2010 – 2020 Road Tech’ Review

Right, okay here we go, this could end up contraversial… The years from 2010 to 2020 have seen quite a few changes in road riding technology.

So what are the best road bike improvements?

Here goes – In No Particular Order…

Gravel Bikes

The ‘swiss army knife’ of bikes has caught the imagination of bike riders around the world. Whether to hunt down new terrain or get away from distracted drivers or increased traffic, gravel bikes have opened up off-the- beaten-track riding opportunities for former road riders.

Power Meters for the masses

More cost effective power meters have opened up a more accurate method of measuring rider output, for more riders. Accurate, crank based power meters make monitoring gains while training and racing much more straight forward. Rather than telling people it was ‘really, really hard’ you can accurately tell them wattage output, if they are interested…

Wider Wheels and Tyres

The move to wider tyres and rims has increased comfort for many riders. This is good because bikes have tended to get stiffer while roads have got worse, in the UK at least. Running wider tyres at lower pressures can offer increased performance too.

Better Groupsets

The features and performance of groupsets from the big manufacturers have greatly improved. Compare Shimano 105 R7000 with Shimano 105 5600 of 10 years ago. As well as an extra sprocket, the 11 speed R7000 works amazingly well – shorter shift throw, more direct changes, improved braking performance, nicer finish and lighter.

Hydraulic Discs on Road Bikes

Unnecessary overkill ? Or amazing modulation and performance?

Wherever you sit on the Disc Brake acceptance / approval spectrum, it is surprising how quickly disc road bikes have become mainstream. Will rim brake road bikes still be around in another 10 years time?

GPS takeover

Before GPS, finding new roads and working out where you are, could be a tricky affair – unless you carried around a paper map. With GPS you might never get lost on the bike again, just remembeer to keep it charged up. The last 10 years has seen bike riders rely more on GPS and more manufacturers in the GPS market.

Zwift

Ten years ago, Zwift would have seemed quite ‘far-fetched’. However, Zwift is real. Well, sort of… A few years ago you had to train with clubmates like ‘Smelly’ Derek or ‘Bullshit’ Brian. Now you can ride with Maxwell Cheeseburger from the US of A. Or even real-life actual pro rider super-stars. Be sure to draw a line between your Zwift life and real life – How many Zwift riders have tried to plan a holiday on Watopia Island?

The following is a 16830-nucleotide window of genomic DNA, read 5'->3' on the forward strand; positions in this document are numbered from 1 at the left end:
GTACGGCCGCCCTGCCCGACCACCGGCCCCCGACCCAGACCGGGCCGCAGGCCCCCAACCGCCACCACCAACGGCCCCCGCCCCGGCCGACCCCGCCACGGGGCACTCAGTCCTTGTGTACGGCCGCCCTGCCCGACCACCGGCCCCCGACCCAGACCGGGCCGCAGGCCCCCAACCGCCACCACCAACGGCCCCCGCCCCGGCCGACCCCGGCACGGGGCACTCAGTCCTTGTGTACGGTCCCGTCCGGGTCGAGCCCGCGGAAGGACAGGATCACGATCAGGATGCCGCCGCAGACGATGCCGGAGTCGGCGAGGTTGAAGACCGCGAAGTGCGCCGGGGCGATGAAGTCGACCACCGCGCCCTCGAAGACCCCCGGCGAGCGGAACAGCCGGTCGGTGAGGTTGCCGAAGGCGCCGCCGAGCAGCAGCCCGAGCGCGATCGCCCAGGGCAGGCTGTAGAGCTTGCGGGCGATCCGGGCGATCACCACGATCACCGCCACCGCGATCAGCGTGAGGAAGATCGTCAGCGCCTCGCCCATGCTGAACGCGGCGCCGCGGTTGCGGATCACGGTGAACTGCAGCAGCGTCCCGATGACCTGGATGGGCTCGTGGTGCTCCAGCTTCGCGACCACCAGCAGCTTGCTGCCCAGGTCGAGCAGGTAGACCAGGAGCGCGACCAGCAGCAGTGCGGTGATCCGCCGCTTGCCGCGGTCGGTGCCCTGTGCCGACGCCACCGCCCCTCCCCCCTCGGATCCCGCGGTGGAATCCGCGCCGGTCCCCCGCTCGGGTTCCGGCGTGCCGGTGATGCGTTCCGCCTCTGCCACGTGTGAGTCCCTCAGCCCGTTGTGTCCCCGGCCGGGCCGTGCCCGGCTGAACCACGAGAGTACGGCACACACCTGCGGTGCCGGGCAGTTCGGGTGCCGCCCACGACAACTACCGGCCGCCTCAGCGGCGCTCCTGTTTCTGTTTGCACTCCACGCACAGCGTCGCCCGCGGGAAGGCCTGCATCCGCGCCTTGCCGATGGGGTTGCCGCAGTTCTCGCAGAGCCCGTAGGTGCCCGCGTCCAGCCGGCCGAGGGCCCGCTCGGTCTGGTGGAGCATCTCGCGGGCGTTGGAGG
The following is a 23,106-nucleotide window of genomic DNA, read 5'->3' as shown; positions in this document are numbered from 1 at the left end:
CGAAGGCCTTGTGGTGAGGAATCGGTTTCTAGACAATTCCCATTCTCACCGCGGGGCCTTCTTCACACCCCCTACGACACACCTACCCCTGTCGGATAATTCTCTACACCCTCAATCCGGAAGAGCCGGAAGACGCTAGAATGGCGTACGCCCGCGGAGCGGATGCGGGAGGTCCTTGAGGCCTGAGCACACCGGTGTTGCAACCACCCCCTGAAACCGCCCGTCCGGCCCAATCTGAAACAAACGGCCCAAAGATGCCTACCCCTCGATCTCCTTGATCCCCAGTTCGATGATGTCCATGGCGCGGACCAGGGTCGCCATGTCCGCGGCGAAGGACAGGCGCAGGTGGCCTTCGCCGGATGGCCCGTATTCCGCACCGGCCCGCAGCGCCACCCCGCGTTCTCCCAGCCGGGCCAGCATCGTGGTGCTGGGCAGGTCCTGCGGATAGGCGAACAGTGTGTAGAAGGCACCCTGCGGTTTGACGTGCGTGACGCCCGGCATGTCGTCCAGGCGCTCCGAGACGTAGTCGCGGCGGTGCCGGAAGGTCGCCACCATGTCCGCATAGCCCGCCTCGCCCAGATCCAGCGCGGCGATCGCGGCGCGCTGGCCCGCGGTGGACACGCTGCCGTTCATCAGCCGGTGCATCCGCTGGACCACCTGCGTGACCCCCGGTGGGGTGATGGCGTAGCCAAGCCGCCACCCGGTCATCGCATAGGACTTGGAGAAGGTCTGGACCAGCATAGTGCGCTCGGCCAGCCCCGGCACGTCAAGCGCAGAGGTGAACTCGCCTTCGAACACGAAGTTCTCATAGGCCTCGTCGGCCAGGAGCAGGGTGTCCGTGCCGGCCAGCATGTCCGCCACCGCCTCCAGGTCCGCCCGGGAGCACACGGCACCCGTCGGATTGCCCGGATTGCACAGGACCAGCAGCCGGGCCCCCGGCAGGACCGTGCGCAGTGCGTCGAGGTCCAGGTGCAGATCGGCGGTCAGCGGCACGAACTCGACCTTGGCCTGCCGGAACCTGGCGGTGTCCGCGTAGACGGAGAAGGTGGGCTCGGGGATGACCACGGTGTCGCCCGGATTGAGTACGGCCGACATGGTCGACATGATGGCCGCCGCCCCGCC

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Electronic Gears

While manufacturers are still offering predominantly cable operated groupsets and components, demand for electronic groupsets has grown steadily in strength through the decade. Will cable operated groupsets still be around in 10 years time? Will all manufacturers move to wireless technology?

Strava

As the popular saying goes… ‘If it’s not on Strava it didn’t happen.’ The popularity of GPS computers and smart phones, led to the Strava app becoming phenomenally successful. Nerdy bike rider types, like me, used to log mileages on charts or commit them to the ‘Ron Kitchen Cyclist Log’ on ‘paper’ from a tree. Strava has made it a whole lot easier to record mileage and routes.

Tubeless Tyres

This could be the most contencious item on the list. If they work for you they are awesome. If they don’t. they are the work of the devil. However as the technology develops and standards become more unified, more tyres should seal up nicely on more rims. Self-healing punctures, lighter weight, lower pressures on rougher surfaces, are the major benefits of tubeless.

Electric Bikes

Before 2010, electric bikes were a bit niche, and largely used by German people on campsites. Today, electric bikes are everywhere. They allow more people to ride bikes and get enjoyment from cycling which is a really great thing.

Wilier E-Adventure Gravel Bike

Mystic Rick Predicts… 2020 – 2030

Thought-powered Groupsets will take over*. A small electronic chip, once implanted into a rider, (At the Merlin Workshop if we get Lee trained up) will be calibrated for braking and gear changes. No more cables or shifters required! So, for example, by merely thinking;

Brake Hard- 60/40 front rear – Will bring you to a stop fairly quickly.

Gear shift – 30 sprocket, (I have blown) -Will shift to the 30 sprocket.

The implanted thought chip will connect to receivers on the front / rear mech’s and brakes to apply the thought. There will, of course, be teething issues, but bikes will be lighter, neater and gear changes quicker, just don’t daydream while you are riding.

(*this might not happen)

Don’t agree? What Have I missed?

Let us know in the comments box below.

2 comments to “2010 – 2020 Road Tech’ Review”
  1. Can go along with many of above….having gone from 6 sp Simplex to 22sp Di2, Carbon this n that, etc., BUT, extend to 65yrs and without doubt, TYRES, (puncture protection), are the number 1 improvement for me. ’50’s diary shows punctures almost daily, whereas I’m unlucky to get 2 or 3 a year nowadays. Beat that.

  2. While manufacturers may not begin to offer differential front/rear tyre sizes, (not convenient for them) riders may start to demand it from LBS or Online retailers.
    Example:
    Best / Summer / Race bike – 23c front 25c rear
    Winter / training bike – 25c front 28c rear.
    In recent years World Pro ITT has been won using 24c front 26c rear tubulars.
    Rear wheel takes approx 2/3 of the rider’s weight and puts power into the road (that’s why rear wheels have more spokes and cross).

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